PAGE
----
Class 8 Orders Season Launches Below Year-Ago High Point

ACT Research Preliminary Data Shows 31.5% Drop From 2022
Mack truck in production
A Mack truck is assembled at the company's manufacturing plant in Macungie, Pa. (Mack Trucks)

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The North American Class 8 market kicked off the opening of order boards for next year with September figures below a prior-year surge, according to ACT Research.

Preliminary data showed a 31.5% year-over-year drop to 36,800 units from 53,700. But those orders at the time had set an all-time record because of pent-up demand heading into the opening of order board for this year.

The recent report also showed truck orders were up 93.7% from the prior-month total of 19,000 units. August marked the end of a three-month streak of year-over-year growth.

“Between reports of falling carrier income and margins, still sloshy load-to-truck ratios, weak spot rates reported by DAT and a sense over the past six weeks or so that the U.S. economy’s year-to-date outperformance was starting to lose some momentum, we were unsure how the market would respond when the 2024 order boards officially opened,” said Kenny Vieth, president and senior Analyst at ACT.

Vieth Kenny


ACT also noted Classes 5-7 net orders were up 13% month-to-month at 23,100 units but 14% lower compared with the highest month in 2023. It also pointed out that over the past six months orders have averaged 20,400 units per month on a seasonally adjusted basis.

“One thing we did know was that nearly all the August-ending Class 8 backlog was scheduled for build in 2023,” Vieth said. “So strong orders are imperative for the industry to maintain current strong production rates very far into 2024.”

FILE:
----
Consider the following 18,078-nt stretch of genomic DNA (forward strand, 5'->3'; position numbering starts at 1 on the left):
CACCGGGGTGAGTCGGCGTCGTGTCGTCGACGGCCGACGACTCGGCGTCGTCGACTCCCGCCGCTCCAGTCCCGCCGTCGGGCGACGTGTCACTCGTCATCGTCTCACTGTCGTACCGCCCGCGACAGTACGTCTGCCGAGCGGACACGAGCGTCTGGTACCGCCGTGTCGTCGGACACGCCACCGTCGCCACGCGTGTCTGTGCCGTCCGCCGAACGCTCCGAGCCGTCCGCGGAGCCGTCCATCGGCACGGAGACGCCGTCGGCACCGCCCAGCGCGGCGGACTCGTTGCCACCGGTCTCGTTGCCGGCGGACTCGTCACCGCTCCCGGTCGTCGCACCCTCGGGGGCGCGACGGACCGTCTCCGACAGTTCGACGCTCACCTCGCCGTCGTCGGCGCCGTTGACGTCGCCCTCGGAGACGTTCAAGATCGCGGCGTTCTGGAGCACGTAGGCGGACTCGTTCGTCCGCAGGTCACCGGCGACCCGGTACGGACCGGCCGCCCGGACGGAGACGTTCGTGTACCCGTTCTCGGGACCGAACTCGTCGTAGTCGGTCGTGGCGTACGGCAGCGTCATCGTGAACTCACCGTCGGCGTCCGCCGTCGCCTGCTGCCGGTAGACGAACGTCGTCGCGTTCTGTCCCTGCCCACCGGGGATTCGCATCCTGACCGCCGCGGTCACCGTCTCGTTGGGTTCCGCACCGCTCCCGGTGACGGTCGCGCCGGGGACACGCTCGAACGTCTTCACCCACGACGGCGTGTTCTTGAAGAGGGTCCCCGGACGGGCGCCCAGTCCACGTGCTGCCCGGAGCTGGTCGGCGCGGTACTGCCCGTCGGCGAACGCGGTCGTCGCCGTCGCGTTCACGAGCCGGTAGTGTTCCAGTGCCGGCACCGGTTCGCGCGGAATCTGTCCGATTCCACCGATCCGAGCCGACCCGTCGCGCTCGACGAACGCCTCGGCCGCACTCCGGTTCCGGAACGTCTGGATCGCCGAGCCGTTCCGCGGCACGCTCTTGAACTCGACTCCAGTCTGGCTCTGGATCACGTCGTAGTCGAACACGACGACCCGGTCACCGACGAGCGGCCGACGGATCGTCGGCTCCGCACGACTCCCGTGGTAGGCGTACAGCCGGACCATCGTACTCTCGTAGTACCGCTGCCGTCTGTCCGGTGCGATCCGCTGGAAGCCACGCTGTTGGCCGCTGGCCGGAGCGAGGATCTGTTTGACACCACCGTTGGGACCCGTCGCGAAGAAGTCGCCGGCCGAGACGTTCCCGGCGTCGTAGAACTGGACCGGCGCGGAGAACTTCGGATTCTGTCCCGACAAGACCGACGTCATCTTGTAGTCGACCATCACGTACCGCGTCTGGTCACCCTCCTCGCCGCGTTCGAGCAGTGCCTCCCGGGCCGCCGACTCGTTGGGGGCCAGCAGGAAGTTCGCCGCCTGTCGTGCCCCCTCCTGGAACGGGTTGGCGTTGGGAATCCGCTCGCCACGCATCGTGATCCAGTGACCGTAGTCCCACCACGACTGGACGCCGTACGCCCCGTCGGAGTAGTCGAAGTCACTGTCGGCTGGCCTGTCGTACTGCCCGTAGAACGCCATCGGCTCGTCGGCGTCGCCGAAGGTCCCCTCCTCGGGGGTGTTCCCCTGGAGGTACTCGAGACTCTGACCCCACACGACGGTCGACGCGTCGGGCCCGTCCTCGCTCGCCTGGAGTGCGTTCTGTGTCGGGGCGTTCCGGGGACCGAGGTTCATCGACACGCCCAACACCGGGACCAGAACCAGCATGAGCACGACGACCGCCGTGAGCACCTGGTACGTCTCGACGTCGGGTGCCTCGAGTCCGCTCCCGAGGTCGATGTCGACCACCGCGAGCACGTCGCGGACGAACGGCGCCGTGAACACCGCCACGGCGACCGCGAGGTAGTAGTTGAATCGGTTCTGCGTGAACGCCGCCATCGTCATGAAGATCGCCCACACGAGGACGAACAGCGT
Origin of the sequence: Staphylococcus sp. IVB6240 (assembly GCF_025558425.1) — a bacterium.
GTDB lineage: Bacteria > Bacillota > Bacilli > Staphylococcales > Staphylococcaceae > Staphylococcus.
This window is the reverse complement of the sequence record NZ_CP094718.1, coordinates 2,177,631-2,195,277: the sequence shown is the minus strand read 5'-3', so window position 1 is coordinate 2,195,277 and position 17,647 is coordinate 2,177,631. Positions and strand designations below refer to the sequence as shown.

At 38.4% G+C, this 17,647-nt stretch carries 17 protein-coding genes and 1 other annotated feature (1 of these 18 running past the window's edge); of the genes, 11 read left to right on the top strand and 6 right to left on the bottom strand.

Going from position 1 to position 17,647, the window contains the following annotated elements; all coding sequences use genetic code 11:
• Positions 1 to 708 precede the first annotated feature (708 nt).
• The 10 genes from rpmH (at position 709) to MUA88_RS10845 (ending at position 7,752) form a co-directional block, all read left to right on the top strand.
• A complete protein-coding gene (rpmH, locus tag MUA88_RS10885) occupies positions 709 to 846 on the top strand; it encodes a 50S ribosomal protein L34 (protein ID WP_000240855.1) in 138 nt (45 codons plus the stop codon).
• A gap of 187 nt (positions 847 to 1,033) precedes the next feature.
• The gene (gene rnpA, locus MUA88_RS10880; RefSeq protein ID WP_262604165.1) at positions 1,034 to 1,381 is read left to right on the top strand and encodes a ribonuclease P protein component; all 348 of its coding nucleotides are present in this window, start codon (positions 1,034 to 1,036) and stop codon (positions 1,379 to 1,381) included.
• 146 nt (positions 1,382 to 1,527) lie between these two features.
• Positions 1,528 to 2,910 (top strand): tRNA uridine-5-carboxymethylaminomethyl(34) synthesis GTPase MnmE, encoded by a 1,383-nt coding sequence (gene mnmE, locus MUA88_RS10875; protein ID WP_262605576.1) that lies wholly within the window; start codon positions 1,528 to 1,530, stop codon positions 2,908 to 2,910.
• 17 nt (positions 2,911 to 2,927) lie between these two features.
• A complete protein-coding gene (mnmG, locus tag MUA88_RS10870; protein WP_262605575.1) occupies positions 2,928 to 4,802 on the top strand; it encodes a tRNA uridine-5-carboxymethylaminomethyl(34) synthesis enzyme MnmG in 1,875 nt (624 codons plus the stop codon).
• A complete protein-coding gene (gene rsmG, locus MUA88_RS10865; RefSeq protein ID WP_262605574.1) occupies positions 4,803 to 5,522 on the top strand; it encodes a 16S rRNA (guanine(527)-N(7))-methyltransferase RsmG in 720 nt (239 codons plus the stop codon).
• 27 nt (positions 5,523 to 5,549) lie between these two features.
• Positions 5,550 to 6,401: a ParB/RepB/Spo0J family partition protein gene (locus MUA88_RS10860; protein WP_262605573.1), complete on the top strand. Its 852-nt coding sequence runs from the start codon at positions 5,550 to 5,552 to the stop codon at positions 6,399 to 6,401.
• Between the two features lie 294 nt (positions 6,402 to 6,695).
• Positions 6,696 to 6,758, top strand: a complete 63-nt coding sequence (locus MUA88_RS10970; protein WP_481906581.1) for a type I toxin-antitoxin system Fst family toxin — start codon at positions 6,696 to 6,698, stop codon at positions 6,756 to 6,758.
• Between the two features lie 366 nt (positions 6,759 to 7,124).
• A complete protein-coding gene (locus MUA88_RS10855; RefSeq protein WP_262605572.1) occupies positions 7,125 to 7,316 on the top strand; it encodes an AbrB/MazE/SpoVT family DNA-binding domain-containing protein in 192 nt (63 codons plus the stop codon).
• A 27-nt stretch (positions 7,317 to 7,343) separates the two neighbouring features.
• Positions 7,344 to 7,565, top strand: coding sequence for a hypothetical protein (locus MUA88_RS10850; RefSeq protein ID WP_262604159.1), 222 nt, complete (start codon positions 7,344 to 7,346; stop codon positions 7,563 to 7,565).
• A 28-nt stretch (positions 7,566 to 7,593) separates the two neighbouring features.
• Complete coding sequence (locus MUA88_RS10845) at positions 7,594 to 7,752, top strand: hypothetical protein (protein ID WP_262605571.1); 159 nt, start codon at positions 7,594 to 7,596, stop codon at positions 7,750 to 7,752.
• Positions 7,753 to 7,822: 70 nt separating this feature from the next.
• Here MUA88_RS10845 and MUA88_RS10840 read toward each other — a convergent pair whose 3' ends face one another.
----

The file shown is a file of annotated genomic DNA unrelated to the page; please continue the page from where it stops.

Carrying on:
FTR Transportation Intelligence reported orders decreased 44.8% year-over-year to 31,200 units from 56,500. The economic and freight forecasting firm noted both the month-over-month increase and the year-over-year decrease were within expectations given that build slots opened and that the market continues to normalize after exceptional order volumes last year.

Eric Starks


“Build slots have opened for 2024 production, and fleets are placing orders at a solid pace,” FTR Chairman Eric Starks said. “Although a large increase in September was expected due to available build slots, it is still a positive indicator for the industry. We saw increases across the board versus August — another indication that this is a broad-based gain for the market.”

Starks was not anticipating orders to match the level they reached last year. But he indicated fleets continue to be willing to order new equipment despite weakness in the overall freight market. He added that increasing orders confirm expectations of replacement demand in 2024. FTR set total Class 8 orders for the previous 12 months at 270,000 units.



“ACT reported September preliminary orders of 36,800 units, representing the highest order month so far this year,” Cowen analyst Jason Seidl wrote in the report. “ACT expects Class 8 backlog to increase by around 9,400 units to end September backlog at 162,000. This is not inconsistent with our expectation of an uptick in orders as OEMs open their 2024 order book. Even so, the uptick is notable given a stubborn truck market malaise.”

Mack Trucks North America President Jonathan Randall expressed his optimism in the truck market during a media event Sept. 26. He said the market has remained strong for his core Classes 6-8 business. He also has seen high demand continue in the vocational and [contract of affreightment] segments.

Jonathan Randall


“Hearing of some softening in the over-the-road segment,” Randall said. “However, we still don’t have inventory sitting. If trucks are available, they’re getting sold. If a customer decides that they don’t want to take their full order, what they don’t take is getting sold someplace else very quickly.

“So, we haven’t seen that pullback yet, although we’re conscious that it certainly could be coming. In the meantime, as we’ve opened up the order books for next year already with Mack, we’ve had very robust order intake already for the first half of next year.”

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